Reference

Country

Specimens tested

MODS (microscopic observation drug susceptibility)

MGIT

Bactec TB

LJ tube BD

LJ tube Himedia

LJ suppliers?

LJ homemade

Singapore

1,393 urine

 

19.3

20

35

   

[9]

India

239 suspected positive specimens

  

18.7

 

30.8

  

[10]

Malaysia

510 respiratory specimens

 

14

 

33

   

[11]

Uganda

Specimens from 690 adults with suspected pulmonary tuberculosis

 

10.7

    

25

[12]

Zimbabwe

138 suspected positive specimens

7

12

   

28

 

[13]

Brazil

Specimens from 706 patients with suspected pulmonary tuberculosis

 

10.7

   

30

 

[14]

China

A total of 1,260 sputum specimens

 

14

   

30

20 novel biphasic

[6]

Turkey

16,303 samples: sputum: 91.5 %, bronchoalveolar lavage: 7.3 %, others: 1.2 %

 

15.57 TK (Salubris)

   

25.14

 

[15]

India

302 sputum

9

    

21

 

[16]

India

60 patients

  

15

  

30

 

[17]

Turkey

164 cerebrospinal fluid (CSF) samples from suspected tuberculosis patients

 

18

   

38

 

[18]

The USA

A total of 801 specimens from 493 patients were processed: 82.8 % were gastric aspirate specimens, 15.6 % were sputum specimens, and 1.6 % were fine-needle-aspiration biopsy specimens

 

14

 

26

   

[19]

France

125 specimens

 

20.4

   

32.8

 

[20]

Spain

1,770 sputum specimens

 

15.3

20

  

32

 

[21]

Gambia

147 sputum specimens

 

MGIT 10.3

BACTEC 9000 13.2

   

26.1

 

[22]

Thailand

2,566 sputum specimens from persons with suspected tuberculosis

 

11

   

27

 

[23]

Vietnam

709 sputum specimens

9

  

55

   

[24]

The USA

111 patients with both specimens: pleural fluid and pleural biopsy

11

    

24

 

[25]

Denmark

67 smear-positive sputum specimens

     

20.4 vs. 13.6 with blood

 

[26]

 

[Interval]

[7–11]

[10.7–20.4]

[15–20]

[26–55]

[30.8]

[21–38]

[20–25]

 
 

Mean time to detection

9

14.2

17.5

32

30.8

28

22.5

 

In addition, recent developments were noted during the literature review. For instance, a colourimetric nitrate reductase assay (NRA) performed quite well and with short turn-around times [3, 4]. Also, changes of media when resistance testing is involved is worth considering: on Middlebrook 7H11, the detection of isoniazid and rifampicin resistance is more reliable than on LJ [5]. A recent Chinese study evaluated a novel biphasic culture medium for the recovery of mycobacteria from sputum specimens from suspected pulmonary tuberculosis patients [6]. The system consisted of a 7-ml slant of LJ, 3 ml liquid medium, a chromogenic growth indicator and antimicrobial agents that facilitated rapid screening for drug-resistant Mtb. Times to detection were 14 days, 20 days and 30 days for cultures grown in MGIT, in biphasic medium or on LJ slants, respectively. Tests showed times to positivity of 9.6 and 21.4 days for the biphasic medium versus classical LJ, respectively. Tests performed in Pakistan showed times to positivity of 9.6 and 21.4 days for the biphasic medium versus classical LJ, respectively [6]. The biphasic medium does not require expensive detection instrumentation and it was expected to be a useful alternative for other forms of mycobacterial culture, especially in hospitals that lack TB-compatible culture equipment. The addition of blood in the media is important and a Danish study from 2009 showed that rapid culture of Mtb on blood agar in resource-limited settings reduced the mean time to detection of mycobacteria from 20.4 to 13.6 days in an LJ-type medium.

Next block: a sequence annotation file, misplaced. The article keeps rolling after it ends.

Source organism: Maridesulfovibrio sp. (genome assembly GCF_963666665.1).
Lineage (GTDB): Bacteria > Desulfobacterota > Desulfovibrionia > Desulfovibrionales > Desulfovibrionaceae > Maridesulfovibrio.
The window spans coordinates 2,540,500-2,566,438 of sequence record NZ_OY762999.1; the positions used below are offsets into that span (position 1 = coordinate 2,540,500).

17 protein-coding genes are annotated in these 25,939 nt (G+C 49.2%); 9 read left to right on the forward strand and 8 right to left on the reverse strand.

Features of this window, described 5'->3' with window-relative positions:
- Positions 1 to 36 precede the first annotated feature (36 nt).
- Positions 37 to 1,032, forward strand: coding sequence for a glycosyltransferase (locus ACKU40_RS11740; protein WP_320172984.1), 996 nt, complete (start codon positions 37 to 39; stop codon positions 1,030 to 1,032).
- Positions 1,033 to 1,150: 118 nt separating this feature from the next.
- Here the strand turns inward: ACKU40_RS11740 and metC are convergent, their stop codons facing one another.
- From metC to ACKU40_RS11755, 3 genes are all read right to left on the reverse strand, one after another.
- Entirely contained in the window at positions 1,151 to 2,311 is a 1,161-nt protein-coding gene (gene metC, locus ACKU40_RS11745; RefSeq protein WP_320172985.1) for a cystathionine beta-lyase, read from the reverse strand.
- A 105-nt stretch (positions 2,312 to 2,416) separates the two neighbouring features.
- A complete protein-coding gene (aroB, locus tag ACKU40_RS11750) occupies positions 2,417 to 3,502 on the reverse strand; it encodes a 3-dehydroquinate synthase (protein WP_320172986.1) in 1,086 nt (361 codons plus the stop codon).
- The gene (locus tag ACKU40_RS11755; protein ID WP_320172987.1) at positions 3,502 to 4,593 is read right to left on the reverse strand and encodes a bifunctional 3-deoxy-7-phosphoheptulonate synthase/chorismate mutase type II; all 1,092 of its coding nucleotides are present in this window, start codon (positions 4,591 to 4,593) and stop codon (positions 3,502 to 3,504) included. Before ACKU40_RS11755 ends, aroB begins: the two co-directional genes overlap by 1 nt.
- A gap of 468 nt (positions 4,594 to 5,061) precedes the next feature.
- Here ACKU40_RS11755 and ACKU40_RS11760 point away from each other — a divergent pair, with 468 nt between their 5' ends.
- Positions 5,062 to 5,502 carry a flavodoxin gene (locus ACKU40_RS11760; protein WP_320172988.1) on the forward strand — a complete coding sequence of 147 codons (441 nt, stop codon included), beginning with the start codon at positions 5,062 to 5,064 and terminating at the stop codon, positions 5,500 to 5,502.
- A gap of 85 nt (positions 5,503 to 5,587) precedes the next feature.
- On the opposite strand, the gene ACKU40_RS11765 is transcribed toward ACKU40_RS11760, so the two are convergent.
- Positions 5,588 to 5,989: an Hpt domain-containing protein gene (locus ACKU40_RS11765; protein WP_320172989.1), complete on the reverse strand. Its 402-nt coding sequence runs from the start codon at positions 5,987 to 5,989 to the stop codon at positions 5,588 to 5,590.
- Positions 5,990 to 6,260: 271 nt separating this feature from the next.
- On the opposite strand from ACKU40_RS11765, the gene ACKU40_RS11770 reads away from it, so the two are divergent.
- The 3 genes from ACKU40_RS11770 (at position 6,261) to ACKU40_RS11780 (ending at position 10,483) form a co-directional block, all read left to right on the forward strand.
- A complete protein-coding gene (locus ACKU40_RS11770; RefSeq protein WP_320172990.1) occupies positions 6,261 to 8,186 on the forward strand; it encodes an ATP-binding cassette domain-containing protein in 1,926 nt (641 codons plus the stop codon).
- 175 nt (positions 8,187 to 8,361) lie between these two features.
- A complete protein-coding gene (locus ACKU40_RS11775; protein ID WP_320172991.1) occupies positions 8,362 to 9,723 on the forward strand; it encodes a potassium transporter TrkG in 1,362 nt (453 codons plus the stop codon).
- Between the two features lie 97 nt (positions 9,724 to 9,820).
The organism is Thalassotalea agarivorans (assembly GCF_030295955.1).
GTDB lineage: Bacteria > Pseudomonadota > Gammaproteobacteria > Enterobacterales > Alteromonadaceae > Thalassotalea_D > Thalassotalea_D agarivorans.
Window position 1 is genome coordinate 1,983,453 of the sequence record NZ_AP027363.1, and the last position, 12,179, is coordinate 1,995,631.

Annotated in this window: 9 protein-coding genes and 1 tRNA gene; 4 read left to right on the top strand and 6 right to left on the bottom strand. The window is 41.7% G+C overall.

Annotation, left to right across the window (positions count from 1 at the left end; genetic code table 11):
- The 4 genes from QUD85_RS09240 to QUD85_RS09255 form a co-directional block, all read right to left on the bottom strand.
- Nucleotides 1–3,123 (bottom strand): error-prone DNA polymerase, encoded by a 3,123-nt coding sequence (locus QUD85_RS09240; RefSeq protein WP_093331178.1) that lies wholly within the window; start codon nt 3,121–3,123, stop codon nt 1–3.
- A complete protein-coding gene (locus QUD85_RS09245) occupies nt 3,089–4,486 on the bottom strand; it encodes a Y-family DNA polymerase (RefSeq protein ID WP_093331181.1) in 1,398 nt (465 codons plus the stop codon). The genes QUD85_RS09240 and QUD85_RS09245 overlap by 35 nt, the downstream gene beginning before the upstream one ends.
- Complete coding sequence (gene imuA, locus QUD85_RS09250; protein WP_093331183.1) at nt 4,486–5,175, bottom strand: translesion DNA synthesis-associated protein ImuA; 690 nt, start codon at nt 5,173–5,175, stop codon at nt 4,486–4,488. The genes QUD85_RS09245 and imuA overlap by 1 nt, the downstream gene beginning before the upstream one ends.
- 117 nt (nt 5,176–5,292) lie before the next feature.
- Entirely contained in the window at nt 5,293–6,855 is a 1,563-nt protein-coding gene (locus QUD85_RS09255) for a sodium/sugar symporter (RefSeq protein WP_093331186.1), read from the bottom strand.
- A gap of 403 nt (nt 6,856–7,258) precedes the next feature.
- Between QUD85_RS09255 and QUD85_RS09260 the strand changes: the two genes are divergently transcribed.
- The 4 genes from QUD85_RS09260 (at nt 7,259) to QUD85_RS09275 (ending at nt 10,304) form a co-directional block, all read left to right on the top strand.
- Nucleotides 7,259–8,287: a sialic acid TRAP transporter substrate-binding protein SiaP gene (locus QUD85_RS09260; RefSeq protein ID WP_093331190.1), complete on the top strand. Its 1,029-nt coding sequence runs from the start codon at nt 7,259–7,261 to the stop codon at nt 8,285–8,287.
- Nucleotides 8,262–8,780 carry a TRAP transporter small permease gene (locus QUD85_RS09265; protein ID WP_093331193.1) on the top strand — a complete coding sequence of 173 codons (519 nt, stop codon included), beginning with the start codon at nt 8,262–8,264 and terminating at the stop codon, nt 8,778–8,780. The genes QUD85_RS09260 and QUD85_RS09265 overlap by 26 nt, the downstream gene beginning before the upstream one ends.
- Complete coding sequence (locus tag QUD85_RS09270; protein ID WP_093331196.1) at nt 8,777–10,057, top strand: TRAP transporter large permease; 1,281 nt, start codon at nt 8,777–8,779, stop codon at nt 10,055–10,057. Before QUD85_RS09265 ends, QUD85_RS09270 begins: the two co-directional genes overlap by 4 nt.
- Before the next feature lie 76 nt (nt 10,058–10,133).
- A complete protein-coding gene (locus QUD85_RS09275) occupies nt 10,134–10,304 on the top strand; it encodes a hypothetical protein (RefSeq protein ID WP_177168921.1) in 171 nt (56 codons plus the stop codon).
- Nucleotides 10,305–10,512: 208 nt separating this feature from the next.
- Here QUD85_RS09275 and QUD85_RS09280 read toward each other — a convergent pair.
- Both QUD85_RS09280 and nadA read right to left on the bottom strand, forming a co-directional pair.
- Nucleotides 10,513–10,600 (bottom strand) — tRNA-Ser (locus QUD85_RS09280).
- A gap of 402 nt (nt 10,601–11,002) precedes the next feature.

In conclusion, culture remains the key technology in the diagnosis of TB, despite emerging new technologies, including polymerase chain reaction (PCR) or other methods [7, 8]. However, also, culture needs to be subjected to thorough quality assessment locally, given the large differences in time to positivity that can be distilled from the international literature, even when a well-accepted culture medium such as LJ is being considered. Compliance with the quality assessment may already lead to clinically valuable improvements in the quality of diagnosis and, hence, the quality of care for TB patients.

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Copyright information

© Springer-Verlag Berlin Heidelberg 2014

Authors and Affiliations

  • F. Rageade
    • 1
  • N. Picot
    • 1
  • A. Blanc-Michaud
    • 1
  • S. Chatellier
    • 1
  • C. Mirande
    • 1
  • E. Fortin
    • 1
  • A. van Belkum
    • 1
    Email author
  1. 1.bioMérieux SAMarcy l’EtoileFrance